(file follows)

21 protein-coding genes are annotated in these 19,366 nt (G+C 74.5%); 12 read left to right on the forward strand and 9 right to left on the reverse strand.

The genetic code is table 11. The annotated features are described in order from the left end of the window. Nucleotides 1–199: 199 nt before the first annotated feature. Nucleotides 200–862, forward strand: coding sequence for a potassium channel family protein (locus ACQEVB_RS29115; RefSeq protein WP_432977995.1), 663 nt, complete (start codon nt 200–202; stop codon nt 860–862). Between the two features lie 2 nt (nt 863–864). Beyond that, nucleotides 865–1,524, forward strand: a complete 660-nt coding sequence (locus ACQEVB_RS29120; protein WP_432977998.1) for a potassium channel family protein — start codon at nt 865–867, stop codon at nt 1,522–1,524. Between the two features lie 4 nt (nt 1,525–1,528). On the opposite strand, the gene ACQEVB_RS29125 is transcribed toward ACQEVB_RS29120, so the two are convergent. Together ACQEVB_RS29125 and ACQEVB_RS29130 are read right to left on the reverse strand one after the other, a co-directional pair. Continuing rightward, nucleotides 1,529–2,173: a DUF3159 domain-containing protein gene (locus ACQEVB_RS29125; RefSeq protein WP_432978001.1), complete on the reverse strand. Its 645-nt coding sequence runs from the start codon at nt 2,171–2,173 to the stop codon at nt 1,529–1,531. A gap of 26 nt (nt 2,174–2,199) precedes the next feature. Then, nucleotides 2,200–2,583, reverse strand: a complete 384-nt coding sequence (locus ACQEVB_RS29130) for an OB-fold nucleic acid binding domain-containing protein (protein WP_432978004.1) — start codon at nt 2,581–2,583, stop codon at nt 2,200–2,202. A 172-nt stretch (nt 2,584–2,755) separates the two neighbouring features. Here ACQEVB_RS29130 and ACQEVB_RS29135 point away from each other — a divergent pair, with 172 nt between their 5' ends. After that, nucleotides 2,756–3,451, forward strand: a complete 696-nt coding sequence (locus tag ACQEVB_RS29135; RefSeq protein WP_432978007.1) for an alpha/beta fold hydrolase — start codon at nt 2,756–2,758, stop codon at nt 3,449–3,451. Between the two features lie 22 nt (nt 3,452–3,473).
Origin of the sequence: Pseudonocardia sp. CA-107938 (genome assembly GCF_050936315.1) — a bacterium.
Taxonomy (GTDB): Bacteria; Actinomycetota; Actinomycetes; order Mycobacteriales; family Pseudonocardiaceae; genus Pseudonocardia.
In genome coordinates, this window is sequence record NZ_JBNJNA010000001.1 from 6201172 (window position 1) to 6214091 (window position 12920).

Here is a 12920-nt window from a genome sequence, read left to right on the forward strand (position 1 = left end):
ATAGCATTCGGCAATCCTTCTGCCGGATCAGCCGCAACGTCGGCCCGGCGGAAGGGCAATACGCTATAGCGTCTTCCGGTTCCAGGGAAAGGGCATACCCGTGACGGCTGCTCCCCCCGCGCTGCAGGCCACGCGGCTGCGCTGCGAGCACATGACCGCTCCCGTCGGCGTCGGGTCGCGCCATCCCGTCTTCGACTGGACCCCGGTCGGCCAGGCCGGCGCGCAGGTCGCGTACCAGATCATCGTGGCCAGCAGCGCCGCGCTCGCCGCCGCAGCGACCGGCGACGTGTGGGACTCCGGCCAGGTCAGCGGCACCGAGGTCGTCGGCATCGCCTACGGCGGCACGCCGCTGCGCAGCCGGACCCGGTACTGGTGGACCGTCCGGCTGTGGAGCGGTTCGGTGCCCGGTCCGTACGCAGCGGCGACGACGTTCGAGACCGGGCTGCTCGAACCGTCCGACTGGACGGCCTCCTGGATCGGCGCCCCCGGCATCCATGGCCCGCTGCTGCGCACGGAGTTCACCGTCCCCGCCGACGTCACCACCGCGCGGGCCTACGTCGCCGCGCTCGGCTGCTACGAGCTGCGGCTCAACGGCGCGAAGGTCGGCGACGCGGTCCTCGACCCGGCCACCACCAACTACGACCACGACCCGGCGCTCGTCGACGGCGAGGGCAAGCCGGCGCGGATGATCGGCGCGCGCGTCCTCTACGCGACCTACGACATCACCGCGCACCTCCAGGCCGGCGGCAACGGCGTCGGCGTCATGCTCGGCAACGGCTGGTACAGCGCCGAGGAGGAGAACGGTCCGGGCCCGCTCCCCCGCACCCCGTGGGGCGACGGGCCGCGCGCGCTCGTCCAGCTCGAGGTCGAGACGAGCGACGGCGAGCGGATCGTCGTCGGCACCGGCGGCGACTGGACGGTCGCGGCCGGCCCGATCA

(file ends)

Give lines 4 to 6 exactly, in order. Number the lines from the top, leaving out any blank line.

Taxonomy (GTDB): Bacteria; Actinomycetota; Actinomycetes; order Mycobacteriales; family Pseudonocardiaceae; genus Pseudonocardia.
In genome coordinates, this window is sequence record NZ_JBNJNA010000001.1 from 6201172 (window position 1) to 6214091 (window position 12920).

Here is a 12920-nt window from a genome sequence, read left to right on the forward strand (position 1 = left end):